Wednesday, March 7, 2012

How Much Agency Do You Give?

This is something I've been thinking about a lot in relation to my own games. The question is simple, and right up there in the topic. The question comes down to how much control do you give to your players? Does it change with the different kinds of games you may run? Obviously the ideal is to give almost total agency to your players, or is it? Today I want to talk about that and the kind of games it shows up in.

The Plot Game
The plot game is one where the GM/Players are trying to tell a specific story. Maybe you are trying for an epic fantasy story, maybe you are trying to tell the story of a particular war, or maybe you are just trying to tell the story of one person's quest for the ultimate bagel. It doesn't really matter because what does matter is the fact that the game has a planned end point in it. That end point, and the fact that the game is meant to be working towards it, means that there are going to be times where agency needs to be curtailed. Generally this will give the game - in terms of player choice - that the game has a diamond pattern. At the beginning choices are locked down a bit more to get things moving in the right direction, but as the players move forward they get to make more and more choices. Eventually though, at the point where the most choice can be made, the players set on a path and from there get less and less ability to deviate until they reach the end of the game.

Now, technically, this game still has a lot of agency. There should be an agreement between players and GM beforehand to run this kind of game. The players are choosing how they get to that end, and they do get to make the core decisions. However, some decisions just can't be made without breaking the game. Or, well, they can but it is going to have consequences. Like "the urukai march unchecked into helmsdeep" consequences. That is a choice that can be made though from a player's perspective it basically looks like a "this way, or death" which can be a problem if that isn't what people agreed to.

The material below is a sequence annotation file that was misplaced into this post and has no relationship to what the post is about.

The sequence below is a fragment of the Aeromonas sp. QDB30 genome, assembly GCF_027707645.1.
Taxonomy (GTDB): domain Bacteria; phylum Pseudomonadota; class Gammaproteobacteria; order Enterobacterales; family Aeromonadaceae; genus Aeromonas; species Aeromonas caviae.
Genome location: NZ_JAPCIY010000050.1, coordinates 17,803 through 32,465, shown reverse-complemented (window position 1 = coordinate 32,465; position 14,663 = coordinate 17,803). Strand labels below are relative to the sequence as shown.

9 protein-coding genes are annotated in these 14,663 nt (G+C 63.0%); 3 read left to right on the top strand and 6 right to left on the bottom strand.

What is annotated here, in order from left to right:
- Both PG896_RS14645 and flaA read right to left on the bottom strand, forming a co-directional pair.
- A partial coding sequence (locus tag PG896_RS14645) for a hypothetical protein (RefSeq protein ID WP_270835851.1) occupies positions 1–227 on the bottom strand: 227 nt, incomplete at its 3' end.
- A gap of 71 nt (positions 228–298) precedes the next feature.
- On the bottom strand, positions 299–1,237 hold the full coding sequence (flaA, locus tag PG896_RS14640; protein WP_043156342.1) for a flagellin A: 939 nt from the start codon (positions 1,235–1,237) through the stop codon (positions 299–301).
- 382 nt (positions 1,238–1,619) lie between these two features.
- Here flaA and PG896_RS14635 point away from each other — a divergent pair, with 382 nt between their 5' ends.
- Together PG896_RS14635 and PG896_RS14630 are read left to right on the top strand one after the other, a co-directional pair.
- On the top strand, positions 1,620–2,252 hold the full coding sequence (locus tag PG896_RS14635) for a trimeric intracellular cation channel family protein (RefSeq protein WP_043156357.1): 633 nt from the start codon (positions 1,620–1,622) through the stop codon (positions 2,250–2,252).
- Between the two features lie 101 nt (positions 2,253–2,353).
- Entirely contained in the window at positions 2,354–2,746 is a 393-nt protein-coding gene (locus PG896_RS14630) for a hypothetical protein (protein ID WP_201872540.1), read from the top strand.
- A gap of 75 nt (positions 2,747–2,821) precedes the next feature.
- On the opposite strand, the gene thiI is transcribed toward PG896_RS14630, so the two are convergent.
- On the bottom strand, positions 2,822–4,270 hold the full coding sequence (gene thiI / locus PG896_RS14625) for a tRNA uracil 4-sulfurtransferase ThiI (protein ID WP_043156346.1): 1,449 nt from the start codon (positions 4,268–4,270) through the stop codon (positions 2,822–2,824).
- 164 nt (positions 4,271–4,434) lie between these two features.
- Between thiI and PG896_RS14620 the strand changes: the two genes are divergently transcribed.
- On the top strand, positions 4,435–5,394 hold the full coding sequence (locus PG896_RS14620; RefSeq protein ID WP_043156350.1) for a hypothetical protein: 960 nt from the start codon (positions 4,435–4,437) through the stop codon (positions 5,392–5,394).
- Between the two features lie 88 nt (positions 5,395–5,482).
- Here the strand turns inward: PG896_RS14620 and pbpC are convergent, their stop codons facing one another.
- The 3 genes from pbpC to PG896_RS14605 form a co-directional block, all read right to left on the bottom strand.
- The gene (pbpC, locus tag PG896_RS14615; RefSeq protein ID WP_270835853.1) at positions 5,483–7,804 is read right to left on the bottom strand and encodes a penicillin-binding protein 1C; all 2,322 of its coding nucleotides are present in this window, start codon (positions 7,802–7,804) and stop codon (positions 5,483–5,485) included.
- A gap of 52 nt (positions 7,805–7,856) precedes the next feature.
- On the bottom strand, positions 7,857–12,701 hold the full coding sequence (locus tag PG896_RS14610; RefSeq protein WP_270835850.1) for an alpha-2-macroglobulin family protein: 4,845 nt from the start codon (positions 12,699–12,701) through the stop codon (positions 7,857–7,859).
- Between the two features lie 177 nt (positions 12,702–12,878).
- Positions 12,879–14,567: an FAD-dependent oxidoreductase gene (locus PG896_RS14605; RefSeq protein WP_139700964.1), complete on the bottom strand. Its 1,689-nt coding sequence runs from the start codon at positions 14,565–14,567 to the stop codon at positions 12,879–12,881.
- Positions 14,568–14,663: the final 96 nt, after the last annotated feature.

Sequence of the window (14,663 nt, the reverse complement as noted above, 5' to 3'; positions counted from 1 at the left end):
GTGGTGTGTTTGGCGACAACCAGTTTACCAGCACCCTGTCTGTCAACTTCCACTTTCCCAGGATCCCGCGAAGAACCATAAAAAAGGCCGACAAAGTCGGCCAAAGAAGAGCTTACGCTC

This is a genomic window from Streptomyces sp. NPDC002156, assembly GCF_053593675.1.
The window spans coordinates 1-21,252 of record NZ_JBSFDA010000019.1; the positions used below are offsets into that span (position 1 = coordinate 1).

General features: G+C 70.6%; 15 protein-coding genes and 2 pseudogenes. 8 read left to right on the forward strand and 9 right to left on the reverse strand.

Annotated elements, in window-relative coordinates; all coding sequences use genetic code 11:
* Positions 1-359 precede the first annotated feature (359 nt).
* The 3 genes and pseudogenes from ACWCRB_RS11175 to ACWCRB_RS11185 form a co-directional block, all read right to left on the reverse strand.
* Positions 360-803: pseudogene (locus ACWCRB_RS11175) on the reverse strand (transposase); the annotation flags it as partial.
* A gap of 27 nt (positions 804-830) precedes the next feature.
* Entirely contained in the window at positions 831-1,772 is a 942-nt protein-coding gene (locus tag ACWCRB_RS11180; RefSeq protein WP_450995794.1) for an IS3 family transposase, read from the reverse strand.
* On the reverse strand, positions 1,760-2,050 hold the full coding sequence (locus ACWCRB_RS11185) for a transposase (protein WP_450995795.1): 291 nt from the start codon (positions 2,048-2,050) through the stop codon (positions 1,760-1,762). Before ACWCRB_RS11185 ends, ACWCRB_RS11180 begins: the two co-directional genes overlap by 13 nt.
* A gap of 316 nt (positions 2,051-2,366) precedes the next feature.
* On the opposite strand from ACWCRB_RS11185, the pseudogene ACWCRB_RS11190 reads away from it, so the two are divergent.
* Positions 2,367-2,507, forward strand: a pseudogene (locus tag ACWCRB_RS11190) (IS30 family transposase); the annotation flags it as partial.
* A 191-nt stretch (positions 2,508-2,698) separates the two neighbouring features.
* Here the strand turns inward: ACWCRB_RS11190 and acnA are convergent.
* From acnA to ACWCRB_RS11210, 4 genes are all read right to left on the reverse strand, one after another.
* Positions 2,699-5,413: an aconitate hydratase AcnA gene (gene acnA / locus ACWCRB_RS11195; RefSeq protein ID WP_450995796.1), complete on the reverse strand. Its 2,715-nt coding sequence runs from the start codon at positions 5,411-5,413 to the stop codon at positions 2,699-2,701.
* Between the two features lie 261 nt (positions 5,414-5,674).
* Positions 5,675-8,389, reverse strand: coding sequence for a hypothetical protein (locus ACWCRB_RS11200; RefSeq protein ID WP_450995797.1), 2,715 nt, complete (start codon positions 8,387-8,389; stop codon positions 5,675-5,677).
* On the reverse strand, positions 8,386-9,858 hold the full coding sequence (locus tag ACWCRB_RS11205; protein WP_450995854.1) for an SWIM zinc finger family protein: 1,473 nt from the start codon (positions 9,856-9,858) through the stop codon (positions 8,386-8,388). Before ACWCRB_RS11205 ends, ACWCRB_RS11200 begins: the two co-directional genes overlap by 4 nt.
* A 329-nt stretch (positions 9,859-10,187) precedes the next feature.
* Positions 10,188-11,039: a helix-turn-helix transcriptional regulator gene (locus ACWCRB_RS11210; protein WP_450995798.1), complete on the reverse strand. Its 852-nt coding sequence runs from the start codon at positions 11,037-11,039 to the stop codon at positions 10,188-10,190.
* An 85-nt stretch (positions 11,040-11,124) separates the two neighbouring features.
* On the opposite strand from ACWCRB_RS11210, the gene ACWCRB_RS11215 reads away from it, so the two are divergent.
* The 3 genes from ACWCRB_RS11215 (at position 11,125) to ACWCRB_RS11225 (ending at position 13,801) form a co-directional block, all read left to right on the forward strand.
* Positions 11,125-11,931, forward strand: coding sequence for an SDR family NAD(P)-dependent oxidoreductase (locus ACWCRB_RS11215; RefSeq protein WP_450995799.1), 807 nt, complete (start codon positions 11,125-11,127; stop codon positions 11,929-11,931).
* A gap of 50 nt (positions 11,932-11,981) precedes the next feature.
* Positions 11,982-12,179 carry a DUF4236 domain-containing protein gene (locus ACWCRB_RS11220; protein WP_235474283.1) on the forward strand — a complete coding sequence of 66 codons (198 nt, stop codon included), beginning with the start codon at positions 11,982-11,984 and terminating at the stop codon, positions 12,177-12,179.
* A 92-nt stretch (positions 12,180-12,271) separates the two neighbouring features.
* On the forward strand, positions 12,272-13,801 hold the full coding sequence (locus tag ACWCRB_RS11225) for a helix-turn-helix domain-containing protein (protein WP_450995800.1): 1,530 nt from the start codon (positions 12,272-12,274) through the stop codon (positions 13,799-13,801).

The Campaign
The campaign type game - what RPGs made their name with really - is different. In this kind of game almost everything can be down to player choice. The point of the game is to adventure, relax, and explore the world. As such, in this kind of game, the players can - and should - be the ones making all the key choices. This is basically the best kind of game to do the "training wheels are off" sort of things and just see what happens. This doesn't mean that there shouldn't be consequences for those choices. A choice isn't a choice without consequences, but the scope of those choices should stay wide open. There's no end point being worked towards with this, so there is no reason for those choices to be limited as the game goes on.

The Hybrid
The hybrid is a strange kind of game, but when it comes to agency it isn't much different than you'd expect. If the plot game is a diamond, and if you picture a campaign as a square, then the hybrid is a pentagon with a more square base. The only question here is if you do the aimed start, or if you start full campaign and then the players - or you - turn it into something with a dedicated ending to the game. If you are transitioning into a plot you want to warn your players that their breadth of choice is going away. Why? Well, if your players are used to just being able to do whatever they want, and suddenly there are hard in world events that restrict those choices, it can feel like you're being railroaded into something. That isn't a good feeling, and can really ruin the momentum a game has had as suddenly a player isn't as willing to play along. Alternatively, it can be hard to bring that plot to bear if the players keep running away from it because they're used to just being able to do what they want.

On the other hand, the amount of choice that suddenly becomes available - even if eased into it - when you start with a more plot-based beginning can also curtail the feeling of freedom a campaign is supposed to have. The players will figure this out eventually, but you also want to make sure this is the kind of game the players want. Afterall, it can be unfun to make a character for a big story, only to find yourself in a more campaign experience.